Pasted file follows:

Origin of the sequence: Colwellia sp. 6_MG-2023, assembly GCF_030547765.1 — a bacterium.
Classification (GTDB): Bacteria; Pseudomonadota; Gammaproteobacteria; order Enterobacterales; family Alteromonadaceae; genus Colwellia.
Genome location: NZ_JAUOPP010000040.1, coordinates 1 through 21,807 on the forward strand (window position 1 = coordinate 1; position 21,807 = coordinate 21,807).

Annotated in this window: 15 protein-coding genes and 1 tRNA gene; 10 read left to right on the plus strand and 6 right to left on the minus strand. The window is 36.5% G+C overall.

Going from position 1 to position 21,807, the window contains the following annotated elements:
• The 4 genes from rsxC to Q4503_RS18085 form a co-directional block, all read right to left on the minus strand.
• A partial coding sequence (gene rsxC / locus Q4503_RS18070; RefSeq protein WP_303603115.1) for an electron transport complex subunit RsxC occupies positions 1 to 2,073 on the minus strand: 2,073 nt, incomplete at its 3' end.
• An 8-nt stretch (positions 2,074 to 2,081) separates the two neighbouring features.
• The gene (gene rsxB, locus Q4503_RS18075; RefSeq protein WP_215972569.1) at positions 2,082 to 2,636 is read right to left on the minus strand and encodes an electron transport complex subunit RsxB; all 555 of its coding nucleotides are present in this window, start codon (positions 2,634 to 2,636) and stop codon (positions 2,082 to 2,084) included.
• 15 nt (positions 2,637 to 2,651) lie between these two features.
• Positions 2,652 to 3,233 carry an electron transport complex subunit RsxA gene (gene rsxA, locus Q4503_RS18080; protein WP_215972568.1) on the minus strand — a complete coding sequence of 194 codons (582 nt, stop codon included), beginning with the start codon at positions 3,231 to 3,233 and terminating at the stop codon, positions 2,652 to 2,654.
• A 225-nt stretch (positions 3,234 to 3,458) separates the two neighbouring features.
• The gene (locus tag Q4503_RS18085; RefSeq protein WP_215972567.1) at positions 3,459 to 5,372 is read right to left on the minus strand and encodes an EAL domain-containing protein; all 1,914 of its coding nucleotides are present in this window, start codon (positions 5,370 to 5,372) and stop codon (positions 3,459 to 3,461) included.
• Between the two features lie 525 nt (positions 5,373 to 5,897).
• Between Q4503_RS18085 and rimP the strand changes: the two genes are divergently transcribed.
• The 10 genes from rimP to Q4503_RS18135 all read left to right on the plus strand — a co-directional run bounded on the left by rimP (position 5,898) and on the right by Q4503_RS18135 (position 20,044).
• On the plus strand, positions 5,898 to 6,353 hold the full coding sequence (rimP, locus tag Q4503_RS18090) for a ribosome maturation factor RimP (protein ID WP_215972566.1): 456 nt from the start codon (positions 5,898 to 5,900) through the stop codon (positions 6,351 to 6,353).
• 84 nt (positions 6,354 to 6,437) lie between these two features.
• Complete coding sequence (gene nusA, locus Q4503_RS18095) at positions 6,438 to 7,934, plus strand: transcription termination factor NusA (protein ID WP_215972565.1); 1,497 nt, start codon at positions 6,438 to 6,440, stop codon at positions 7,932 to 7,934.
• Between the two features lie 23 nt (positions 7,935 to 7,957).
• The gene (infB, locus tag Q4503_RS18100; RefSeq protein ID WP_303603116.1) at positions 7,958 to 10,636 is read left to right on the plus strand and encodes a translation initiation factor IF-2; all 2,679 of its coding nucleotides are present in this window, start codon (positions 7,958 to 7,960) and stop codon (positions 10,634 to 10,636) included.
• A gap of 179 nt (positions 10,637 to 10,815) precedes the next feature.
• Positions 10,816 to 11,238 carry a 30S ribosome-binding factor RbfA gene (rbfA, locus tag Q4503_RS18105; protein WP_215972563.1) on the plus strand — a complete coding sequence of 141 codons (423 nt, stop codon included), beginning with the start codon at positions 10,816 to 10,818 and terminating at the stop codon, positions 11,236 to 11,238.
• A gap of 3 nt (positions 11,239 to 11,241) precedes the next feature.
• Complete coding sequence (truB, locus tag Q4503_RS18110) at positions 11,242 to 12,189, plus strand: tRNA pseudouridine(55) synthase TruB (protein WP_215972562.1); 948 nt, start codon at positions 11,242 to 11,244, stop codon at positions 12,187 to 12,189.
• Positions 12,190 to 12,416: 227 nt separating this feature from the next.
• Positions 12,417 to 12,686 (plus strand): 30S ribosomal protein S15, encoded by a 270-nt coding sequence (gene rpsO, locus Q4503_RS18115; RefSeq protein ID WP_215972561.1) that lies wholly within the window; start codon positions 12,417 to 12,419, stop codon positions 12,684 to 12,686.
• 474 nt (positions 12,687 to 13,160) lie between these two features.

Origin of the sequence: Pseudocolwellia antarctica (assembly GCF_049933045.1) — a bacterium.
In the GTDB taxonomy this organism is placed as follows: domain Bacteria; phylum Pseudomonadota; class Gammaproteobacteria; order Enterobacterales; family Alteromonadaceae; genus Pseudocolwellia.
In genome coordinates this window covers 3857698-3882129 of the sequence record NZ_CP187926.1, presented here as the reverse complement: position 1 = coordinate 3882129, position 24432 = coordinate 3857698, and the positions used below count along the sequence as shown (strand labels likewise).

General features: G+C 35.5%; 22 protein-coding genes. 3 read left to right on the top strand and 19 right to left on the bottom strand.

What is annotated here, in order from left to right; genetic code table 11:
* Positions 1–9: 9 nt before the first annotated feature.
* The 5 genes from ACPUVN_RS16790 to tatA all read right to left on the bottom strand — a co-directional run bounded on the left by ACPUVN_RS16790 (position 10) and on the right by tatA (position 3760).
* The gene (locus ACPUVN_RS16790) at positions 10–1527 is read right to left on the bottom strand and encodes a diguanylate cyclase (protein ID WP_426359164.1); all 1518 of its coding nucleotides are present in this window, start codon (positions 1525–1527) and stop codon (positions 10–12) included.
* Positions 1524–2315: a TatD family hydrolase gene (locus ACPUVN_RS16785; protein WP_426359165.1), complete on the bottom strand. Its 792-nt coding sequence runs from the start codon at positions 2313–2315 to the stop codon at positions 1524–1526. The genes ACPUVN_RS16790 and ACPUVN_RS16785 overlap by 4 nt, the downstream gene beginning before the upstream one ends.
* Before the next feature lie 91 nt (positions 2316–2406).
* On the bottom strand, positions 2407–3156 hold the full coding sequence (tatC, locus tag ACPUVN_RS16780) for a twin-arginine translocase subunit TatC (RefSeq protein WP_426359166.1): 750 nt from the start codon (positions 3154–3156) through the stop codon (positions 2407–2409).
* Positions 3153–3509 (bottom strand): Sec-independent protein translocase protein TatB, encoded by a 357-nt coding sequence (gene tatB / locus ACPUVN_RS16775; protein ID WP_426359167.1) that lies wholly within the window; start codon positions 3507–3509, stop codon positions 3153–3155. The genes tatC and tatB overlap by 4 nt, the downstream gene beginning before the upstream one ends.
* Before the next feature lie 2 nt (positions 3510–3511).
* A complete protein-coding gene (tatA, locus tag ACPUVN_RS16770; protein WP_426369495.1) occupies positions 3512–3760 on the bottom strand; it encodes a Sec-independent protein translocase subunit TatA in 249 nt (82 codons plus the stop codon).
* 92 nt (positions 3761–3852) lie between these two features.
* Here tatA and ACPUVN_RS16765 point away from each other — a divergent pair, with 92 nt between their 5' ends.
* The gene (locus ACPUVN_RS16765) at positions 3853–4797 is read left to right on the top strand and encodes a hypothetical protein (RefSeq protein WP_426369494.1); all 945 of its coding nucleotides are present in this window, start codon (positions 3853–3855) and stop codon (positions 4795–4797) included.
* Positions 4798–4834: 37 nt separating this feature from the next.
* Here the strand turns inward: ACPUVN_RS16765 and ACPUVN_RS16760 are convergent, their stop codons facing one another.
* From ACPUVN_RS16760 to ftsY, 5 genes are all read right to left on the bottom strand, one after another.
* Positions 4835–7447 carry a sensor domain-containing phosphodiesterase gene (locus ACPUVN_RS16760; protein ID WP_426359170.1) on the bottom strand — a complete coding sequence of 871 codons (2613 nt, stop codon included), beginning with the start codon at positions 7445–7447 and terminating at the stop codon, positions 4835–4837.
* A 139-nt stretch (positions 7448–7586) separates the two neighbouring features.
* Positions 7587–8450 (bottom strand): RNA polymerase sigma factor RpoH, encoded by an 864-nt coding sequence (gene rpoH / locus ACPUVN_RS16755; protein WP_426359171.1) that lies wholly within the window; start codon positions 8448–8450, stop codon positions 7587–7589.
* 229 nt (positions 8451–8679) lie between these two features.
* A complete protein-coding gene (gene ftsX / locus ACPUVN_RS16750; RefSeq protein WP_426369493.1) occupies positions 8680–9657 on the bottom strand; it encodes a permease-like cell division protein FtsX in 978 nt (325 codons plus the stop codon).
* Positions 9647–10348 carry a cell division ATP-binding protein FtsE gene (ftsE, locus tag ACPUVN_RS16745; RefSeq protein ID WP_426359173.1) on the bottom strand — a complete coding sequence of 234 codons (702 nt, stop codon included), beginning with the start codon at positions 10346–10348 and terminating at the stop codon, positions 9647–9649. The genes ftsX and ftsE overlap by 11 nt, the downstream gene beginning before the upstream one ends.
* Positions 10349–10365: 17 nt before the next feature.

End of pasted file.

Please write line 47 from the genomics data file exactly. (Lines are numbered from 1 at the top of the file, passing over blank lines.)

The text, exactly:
* Here the strand turns inward: ACPUVN_RS16765 and ACPUVN_RS16760 are convergent, their stop codons facing one another.